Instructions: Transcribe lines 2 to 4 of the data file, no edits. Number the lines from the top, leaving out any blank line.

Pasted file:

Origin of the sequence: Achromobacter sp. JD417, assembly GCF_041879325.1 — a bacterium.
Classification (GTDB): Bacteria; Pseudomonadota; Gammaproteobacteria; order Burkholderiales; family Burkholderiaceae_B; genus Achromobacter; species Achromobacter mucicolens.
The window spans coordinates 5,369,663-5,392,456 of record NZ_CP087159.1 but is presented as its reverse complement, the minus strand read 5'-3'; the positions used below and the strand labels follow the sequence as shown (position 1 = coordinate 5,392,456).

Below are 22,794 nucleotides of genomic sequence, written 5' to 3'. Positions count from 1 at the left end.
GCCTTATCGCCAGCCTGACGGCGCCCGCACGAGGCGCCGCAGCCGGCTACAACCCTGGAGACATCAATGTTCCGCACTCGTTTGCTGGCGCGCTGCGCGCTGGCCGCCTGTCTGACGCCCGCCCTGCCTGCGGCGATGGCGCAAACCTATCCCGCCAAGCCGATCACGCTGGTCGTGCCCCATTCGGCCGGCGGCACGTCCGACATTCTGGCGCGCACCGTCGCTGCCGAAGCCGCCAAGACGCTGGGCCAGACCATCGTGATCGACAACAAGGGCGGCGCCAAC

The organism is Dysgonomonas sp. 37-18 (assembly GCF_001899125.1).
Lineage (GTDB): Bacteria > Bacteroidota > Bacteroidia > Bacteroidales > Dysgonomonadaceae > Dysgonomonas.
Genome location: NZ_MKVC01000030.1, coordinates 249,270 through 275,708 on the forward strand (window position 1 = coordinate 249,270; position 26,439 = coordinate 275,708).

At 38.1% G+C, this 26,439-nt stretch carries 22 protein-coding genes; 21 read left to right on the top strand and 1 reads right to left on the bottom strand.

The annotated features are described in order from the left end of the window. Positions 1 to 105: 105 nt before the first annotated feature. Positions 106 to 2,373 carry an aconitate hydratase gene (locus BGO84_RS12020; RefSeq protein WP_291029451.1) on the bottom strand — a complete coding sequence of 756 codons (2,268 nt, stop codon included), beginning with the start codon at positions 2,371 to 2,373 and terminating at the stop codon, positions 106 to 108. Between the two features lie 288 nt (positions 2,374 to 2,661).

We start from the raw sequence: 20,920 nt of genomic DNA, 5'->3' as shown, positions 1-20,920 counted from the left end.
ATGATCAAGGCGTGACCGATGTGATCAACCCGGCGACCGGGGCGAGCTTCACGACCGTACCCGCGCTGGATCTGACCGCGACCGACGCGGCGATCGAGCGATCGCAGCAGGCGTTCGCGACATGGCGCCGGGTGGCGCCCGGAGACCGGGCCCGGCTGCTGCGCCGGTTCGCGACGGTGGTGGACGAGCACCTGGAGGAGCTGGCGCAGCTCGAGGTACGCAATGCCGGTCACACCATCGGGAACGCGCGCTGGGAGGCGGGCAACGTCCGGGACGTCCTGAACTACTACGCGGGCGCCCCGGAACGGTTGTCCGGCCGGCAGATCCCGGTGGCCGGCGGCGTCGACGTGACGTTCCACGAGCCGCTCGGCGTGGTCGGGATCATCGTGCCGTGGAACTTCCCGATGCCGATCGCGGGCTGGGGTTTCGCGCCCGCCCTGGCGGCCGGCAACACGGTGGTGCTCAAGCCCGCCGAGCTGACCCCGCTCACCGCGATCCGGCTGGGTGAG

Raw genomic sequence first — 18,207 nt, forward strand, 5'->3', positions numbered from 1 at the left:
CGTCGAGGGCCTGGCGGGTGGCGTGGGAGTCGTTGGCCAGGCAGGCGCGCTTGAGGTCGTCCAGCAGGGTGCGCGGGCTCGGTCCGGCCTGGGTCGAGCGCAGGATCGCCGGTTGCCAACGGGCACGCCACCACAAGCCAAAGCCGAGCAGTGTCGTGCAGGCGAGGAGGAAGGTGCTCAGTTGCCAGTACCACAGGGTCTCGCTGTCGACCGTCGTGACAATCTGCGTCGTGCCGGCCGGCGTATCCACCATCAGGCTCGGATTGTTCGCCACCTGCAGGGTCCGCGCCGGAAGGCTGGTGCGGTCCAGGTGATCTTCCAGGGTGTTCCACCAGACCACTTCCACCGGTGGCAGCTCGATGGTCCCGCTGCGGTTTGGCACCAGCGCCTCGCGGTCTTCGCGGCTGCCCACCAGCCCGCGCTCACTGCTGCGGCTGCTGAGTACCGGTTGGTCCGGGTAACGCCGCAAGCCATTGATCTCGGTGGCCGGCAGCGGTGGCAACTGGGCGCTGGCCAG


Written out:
Classification (GTDB): Bacteria; Pseudomonadota; Gammaproteobacteria; order Burkholderiales; family Burkholderiaceae_B; genus Achromobacter; species Achromobacter mucicolens.
The window spans coordinates 5,369,663-5,392,456 of record NZ_CP087159.1 but is presented as its reverse complement, the minus strand read 5'-3'; the positions used below and the strand labels follow the sequence as shown (position 1 = coordinate 5,392,456).

Below are 22,794 nucleotides of genomic sequence, written 5' to 3'. Positions count from 1 at the left end.